Once considered a theocratic zealot of almost cartoonish proportions, Moore’s primary victory over traditional Republican Luther Strange demonstrated that not even Trump himself (who initially backed Strange) could prevent the party’s rightward shift toward authoritarian nationalism.

Then, as if to test the proposition, a new, jaw-dropping threshold was crossed when even charges of pedophilia failed to end Moore’s candidacy. Indeed, Moore went on to receive the endorsement of both Trump and the Republican National Committee after the accusations became public. This is a result of the steadfast support Moore received from his base in Alabama, but also of his rising stature as a symbol of a new era in Republican politics.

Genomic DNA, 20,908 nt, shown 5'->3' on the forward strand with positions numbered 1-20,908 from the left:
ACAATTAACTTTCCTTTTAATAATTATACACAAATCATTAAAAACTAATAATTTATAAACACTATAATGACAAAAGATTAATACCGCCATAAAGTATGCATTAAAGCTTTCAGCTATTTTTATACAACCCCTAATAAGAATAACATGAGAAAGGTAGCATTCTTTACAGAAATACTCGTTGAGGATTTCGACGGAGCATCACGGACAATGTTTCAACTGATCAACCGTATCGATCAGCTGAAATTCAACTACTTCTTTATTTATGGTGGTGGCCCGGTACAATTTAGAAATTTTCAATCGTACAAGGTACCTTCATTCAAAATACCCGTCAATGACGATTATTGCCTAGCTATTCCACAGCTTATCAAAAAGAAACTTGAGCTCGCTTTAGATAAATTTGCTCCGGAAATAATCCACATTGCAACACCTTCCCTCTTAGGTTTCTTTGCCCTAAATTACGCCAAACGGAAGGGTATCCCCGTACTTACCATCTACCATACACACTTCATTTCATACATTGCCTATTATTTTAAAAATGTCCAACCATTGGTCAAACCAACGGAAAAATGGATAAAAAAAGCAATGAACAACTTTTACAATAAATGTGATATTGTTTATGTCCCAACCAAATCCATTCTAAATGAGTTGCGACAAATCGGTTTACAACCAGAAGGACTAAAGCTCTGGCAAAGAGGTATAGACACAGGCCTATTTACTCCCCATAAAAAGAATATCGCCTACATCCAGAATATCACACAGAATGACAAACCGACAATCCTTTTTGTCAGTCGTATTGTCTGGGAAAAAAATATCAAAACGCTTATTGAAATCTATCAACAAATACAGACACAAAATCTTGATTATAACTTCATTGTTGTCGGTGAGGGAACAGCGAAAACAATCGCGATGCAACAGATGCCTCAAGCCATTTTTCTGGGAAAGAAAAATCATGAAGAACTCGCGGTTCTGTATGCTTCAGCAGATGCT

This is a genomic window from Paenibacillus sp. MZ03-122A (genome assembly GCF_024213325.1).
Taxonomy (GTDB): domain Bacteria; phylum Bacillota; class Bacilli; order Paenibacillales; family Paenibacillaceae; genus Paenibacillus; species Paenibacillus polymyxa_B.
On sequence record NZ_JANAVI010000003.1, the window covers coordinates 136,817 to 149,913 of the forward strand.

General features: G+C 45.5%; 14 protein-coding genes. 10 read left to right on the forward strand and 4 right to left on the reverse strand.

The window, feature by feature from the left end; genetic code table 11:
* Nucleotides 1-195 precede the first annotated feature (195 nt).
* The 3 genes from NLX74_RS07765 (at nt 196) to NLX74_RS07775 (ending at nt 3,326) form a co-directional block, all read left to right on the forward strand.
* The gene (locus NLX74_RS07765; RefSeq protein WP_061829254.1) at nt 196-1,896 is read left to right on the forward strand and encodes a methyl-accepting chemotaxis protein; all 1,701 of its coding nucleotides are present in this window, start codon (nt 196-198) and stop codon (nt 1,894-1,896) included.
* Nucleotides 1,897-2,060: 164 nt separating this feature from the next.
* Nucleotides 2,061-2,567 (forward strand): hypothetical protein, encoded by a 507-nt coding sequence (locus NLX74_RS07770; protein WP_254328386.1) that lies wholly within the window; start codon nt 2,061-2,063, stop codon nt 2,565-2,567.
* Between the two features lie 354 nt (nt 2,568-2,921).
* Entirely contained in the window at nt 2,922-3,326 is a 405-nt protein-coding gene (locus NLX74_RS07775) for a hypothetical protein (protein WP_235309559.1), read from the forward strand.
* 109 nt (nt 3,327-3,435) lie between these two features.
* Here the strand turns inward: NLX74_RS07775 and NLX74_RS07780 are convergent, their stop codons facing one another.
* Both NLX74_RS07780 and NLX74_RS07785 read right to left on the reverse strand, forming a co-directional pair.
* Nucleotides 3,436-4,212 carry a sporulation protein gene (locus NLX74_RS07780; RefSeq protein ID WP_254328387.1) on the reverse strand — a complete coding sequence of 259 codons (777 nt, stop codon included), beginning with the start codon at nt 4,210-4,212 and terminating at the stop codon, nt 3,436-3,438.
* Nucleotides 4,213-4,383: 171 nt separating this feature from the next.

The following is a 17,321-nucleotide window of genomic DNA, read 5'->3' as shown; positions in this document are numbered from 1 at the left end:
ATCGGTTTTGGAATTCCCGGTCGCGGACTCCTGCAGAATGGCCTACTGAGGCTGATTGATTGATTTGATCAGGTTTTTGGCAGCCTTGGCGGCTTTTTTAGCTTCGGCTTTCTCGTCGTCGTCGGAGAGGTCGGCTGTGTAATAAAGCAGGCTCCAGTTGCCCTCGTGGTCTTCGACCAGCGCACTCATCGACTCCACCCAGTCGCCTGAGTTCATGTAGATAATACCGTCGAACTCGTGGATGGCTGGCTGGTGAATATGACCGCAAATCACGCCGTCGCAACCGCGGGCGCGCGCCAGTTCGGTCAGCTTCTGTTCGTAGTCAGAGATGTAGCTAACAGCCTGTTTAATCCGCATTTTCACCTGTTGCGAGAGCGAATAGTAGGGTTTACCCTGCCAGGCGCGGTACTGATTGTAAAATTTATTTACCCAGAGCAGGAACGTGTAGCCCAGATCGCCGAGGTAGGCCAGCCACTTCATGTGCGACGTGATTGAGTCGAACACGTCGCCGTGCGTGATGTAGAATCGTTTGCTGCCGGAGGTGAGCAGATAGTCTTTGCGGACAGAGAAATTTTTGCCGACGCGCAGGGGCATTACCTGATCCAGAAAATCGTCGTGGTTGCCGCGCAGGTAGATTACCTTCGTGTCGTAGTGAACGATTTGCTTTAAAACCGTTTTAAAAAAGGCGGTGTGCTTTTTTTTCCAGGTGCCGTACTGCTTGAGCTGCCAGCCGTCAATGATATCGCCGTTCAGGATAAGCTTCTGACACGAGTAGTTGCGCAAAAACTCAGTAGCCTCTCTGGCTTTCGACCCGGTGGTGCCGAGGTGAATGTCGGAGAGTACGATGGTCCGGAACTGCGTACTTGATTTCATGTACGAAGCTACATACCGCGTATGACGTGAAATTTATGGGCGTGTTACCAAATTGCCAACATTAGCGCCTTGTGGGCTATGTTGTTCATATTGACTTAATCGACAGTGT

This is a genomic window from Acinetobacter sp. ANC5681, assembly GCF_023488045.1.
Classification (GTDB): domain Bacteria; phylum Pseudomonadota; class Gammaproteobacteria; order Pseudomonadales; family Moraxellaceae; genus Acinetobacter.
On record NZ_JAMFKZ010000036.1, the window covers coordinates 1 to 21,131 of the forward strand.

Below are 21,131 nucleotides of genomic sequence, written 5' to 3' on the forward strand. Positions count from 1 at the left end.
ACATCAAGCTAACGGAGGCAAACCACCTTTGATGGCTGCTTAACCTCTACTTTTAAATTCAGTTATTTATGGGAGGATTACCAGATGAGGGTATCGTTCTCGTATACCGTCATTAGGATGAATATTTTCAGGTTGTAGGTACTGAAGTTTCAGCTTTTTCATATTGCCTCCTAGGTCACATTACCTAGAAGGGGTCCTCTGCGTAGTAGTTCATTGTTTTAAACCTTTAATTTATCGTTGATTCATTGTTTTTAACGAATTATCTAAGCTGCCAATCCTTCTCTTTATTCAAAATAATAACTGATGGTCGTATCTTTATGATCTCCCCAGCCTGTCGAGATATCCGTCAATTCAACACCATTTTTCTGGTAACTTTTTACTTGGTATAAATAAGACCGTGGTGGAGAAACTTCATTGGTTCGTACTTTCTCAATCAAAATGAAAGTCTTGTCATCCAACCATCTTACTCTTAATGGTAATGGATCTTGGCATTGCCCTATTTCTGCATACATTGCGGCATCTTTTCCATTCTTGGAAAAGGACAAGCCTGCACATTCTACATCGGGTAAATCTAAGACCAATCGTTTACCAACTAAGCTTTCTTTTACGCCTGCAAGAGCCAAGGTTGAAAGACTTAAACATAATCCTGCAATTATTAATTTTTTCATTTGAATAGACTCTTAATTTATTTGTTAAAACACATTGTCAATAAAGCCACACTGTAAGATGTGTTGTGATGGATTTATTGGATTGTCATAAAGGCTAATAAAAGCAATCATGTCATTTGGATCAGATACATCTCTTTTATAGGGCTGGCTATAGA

The most recognizable champion of right-wing populism in the United States, Stephen K. Bannon, put his considerable weight and that of his website Breitbart behind Moore. Bannon sees Moore as the kind of insurgent candidate who can help upend the Republican establishment from below while Trump does so from above, replacing the status quo with “a populist-nationalist party realignment that can govern for the next 50 years,” as Bannon is fond of saying.